Cyber Weekly Digest - Week #16
In this week's digest, find out how a cyber attack left supermarkets in the Netherlands short of cheese and more on Microsoft's largest Patch Tuesday so far in 2021. Keep reading to get the latest on the biggest cyber security stories of the week.
Bakker Logistiek, one of the largest logistics services providers in the Netherlands, suffered a ransomware attack which indirectly impacted the supply of cheese to supermarkets. It is unknown what ransomware gang targeted Bakker Logistiek; researchers speculate that the threat actors gained access to their systems through the recently reported Microsoft Exchange ProxyLogon vulnerabilities. This cyber security story is another reminder of the indirect impacts of cyber-attacks.
This week researchers disclosed nine vulnerabilities affecting implementations of the Domain Name System protocol in popular TCP/IP network communication stacks running on at least 100 million devices. The researchers that discovered the vulnerabilities have named them NAME:WRECK. In a real-world attack scenario, adversaries can exploit these flaws to find their way into an organisation's network via an internet-facing device that issues DNS requests to a server and exfiltrate sensitive information, or even use them as a stepping stone to sabotage critical equipment.
Microsoft has released an update which patches 110 vulnerabilities, the largest so far in 2021. 19 labelled "critical" in severity and 88 considered important. The most severe of those flaws disclosed is arguably a Win32k elevation of privilege vulnerability actively being exploited in the wild by the cybercriminal group BITTER APT. Notably, Microsoft released updates to fix four more flaws in Exchange Server versions 2013-2019, also reported by the U.S. National Security Agency.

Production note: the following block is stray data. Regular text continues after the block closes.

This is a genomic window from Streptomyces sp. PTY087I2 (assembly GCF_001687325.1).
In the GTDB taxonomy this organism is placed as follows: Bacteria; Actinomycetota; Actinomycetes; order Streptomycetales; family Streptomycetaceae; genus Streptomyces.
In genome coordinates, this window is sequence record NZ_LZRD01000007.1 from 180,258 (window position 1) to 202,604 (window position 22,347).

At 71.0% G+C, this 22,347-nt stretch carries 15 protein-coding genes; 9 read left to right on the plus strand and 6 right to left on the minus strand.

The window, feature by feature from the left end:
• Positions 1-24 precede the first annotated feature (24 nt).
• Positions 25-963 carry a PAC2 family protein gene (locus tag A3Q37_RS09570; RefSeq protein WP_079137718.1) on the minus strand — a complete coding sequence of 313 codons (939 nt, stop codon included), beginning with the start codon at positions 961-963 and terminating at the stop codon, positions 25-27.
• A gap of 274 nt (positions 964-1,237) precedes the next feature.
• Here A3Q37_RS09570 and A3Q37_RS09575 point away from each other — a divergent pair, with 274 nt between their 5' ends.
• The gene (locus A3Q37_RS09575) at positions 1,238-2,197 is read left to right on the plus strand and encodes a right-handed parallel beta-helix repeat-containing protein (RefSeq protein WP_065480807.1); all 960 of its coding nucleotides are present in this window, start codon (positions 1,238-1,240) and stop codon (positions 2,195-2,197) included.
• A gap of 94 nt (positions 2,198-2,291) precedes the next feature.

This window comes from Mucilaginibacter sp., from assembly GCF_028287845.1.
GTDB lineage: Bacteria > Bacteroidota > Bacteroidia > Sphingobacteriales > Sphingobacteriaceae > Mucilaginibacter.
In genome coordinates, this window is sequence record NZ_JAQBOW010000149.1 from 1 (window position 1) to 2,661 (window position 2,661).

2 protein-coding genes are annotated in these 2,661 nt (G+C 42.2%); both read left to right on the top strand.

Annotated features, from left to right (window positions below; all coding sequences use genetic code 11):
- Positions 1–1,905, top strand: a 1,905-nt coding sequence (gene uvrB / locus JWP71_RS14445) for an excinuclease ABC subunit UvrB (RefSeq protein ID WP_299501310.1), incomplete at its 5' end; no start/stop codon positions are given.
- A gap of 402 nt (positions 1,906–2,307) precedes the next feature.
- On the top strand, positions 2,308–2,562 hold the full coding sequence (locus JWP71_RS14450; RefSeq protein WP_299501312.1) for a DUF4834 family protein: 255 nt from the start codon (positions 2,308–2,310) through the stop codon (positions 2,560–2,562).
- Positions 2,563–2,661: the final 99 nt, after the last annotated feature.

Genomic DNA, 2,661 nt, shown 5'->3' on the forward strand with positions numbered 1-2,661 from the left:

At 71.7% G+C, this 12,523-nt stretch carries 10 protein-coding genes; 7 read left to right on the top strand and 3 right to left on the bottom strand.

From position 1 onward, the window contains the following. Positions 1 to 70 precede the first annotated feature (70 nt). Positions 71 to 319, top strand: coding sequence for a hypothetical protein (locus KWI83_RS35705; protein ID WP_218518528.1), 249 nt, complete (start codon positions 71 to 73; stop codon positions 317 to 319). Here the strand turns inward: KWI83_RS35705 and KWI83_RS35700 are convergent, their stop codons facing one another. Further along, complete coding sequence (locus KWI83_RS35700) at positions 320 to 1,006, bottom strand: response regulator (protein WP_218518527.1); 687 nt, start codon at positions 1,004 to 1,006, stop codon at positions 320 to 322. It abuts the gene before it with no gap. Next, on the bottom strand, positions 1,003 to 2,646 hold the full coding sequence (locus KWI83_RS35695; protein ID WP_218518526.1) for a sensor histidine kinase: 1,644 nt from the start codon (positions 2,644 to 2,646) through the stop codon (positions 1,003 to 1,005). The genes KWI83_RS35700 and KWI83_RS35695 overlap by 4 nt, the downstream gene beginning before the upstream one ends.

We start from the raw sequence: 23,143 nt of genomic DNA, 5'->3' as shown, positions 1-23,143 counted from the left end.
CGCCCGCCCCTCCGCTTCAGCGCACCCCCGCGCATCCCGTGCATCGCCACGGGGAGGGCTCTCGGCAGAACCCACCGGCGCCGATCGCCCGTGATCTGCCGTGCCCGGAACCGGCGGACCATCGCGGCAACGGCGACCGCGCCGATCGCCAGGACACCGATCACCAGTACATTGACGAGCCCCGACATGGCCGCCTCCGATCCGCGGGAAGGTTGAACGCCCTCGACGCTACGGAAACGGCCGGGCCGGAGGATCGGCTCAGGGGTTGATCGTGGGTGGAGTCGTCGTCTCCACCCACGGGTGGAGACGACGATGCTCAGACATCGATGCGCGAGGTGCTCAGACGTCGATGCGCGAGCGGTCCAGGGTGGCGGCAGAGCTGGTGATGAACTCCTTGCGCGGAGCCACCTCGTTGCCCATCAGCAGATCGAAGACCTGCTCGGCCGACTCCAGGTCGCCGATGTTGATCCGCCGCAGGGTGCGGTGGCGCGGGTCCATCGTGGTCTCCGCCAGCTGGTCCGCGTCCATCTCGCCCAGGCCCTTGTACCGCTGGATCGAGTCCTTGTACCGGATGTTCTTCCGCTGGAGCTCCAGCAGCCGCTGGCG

Capcom announced that they have almost finished restoring the internal systems affected by a ransomware attack they suffered last year. Most interestingly, investigators revealed that Ragnar Locker operators gained access to Capcom's internal network by targeting an old VPN backup device located at its North American subsidiary in California. The compromised VPN device was on its way out as new models had been installed; however, it continued to function as an emergency backup due to remote working.
100,000 malicious Google sites that seem legitimate are being used by attackers to install a remote access trojan and later infect the victim's systems with ransomware, credential-stealers, banking trojans and other malware. The malicious sites contain popular business keywords, including business-form related convincing Google's web crawler that the intended content meets conditions for a high page-rank score, which increases the likelihood that victims will visit the webpage.
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